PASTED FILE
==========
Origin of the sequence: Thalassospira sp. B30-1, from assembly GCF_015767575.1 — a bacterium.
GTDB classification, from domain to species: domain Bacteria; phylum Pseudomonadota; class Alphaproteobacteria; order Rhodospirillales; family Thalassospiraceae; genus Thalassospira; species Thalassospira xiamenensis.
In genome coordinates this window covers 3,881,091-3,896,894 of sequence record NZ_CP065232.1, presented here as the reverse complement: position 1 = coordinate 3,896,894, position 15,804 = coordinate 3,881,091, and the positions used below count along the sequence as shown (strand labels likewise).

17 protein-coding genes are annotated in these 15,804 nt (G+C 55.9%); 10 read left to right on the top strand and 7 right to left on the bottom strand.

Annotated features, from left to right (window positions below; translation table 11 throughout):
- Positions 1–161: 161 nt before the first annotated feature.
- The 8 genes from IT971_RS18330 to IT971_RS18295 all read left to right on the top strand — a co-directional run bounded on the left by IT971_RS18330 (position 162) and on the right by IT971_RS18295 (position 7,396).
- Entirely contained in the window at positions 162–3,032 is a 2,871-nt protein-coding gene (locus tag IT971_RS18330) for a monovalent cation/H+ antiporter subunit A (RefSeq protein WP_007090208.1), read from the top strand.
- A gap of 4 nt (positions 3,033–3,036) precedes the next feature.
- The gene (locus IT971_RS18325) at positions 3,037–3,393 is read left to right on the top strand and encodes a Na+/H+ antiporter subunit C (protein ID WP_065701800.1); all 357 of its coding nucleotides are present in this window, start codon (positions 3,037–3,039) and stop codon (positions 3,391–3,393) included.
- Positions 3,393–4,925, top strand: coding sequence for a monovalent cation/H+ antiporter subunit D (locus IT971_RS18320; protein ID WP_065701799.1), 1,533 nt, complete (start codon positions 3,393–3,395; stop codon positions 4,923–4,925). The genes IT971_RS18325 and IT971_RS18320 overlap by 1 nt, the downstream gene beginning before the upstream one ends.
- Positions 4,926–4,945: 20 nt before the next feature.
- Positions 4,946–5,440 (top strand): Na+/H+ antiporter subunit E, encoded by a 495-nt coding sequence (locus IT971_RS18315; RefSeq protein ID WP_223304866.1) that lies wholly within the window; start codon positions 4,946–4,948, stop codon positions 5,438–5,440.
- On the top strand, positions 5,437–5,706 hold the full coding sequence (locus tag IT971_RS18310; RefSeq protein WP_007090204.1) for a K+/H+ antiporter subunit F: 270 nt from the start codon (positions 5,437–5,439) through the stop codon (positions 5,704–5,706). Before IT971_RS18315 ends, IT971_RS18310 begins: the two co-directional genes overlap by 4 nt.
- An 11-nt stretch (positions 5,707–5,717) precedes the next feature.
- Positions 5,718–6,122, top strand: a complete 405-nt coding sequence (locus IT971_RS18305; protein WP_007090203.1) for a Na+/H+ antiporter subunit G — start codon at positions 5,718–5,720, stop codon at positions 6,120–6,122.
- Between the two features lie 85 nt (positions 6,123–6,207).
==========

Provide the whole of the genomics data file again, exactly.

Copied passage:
Origin of the sequence: Thalassospira sp. B30-1, from assembly GCF_015767575.1 — a bacterium.
GTDB classification, from domain to species: domain Bacteria; phylum Pseudomonadota; class Alphaproteobacteria; order Rhodospirillales; family Thalassospiraceae; genus Thalassospira; species Thalassospira xiamenensis.
In genome coordinates this window covers 3,881,091-3,896,894 of sequence record NZ_CP065232.1, presented here as the reverse complement: position 1 = coordinate 3,896,894, position 15,804 = coordinate 3,881,091, and the positions used below count along the sequence as shown (strand labels likewise).

17 protein-coding genes are annotated in these 15,804 nt (G+C 55.9%); 10 read left to right on the top strand and 7 right to left on the bottom strand.

Annotated features, from left to right (window positions below; translation table 11 throughout):
- Positions 1–161: 161 nt before the first annotated feature.
- The 8 genes from IT971_RS18330 to IT971_RS18295 all read left to right on the top strand — a co-directional run bounded on the left by IT971_RS18330 (position 162) and on the right by IT971_RS18295 (position 7,396).
- Entirely contained in the window at positions 162–3,032 is a 2,871-nt protein-coding gene (locus tag IT971_RS18330) for a monovalent cation/H+ antiporter subunit A (RefSeq protein WP_007090208.1), read from the top strand.
- A gap of 4 nt (positions 3,033–3,036) precedes the next feature.
- The gene (locus IT971_RS18325) at positions 3,037–3,393 is read left to right on the top strand and encodes a Na+/H+ antiporter subunit C (protein ID WP_065701800.1); all 357 of its coding nucleotides are present in this window, start codon (positions 3,037–3,039) and stop codon (positions 3,391–3,393) included.
- Positions 3,393–4,925, top strand: coding sequence for a monovalent cation/H+ antiporter subunit D (locus IT971_RS18320; protein ID WP_065701799.1), 1,533 nt, complete (start codon positions 3,393–3,395; stop codon positions 4,923–4,925). The genes IT971_RS18325 and IT971_RS18320 overlap by 1 nt, the downstream gene beginning before the upstream one ends.
- Positions 4,926–4,945: 20 nt before the next feature.
- Positions 4,946–5,440 (top strand): Na+/H+ antiporter subunit E, encoded by a 495-nt coding sequence (locus IT971_RS18315; RefSeq protein ID WP_223304866.1) that lies wholly within the window; start codon positions 4,946–4,948, stop codon positions 5,438–5,440.
- On the top strand, positions 5,437–5,706 hold the full coding sequence (locus tag IT971_RS18310; RefSeq protein WP_007090204.1) for a K+/H+ antiporter subunit F: 270 nt from the start codon (positions 5,437–5,439) through the stop codon (positions 5,704–5,706). Before IT971_RS18315 ends, IT971_RS18310 begins: the two co-directional genes overlap by 4 nt.
- An 11-nt stretch (positions 5,707–5,717) precedes the next feature.
- Positions 5,718–6,122, top strand: a complete 405-nt coding sequence (locus IT971_RS18305; protein WP_007090203.1) for a Na+/H+ antiporter subunit G — start codon at positions 5,718–5,720, stop codon at positions 6,120–6,122.
- Between the two features lie 85 nt (positions 6,123–6,207).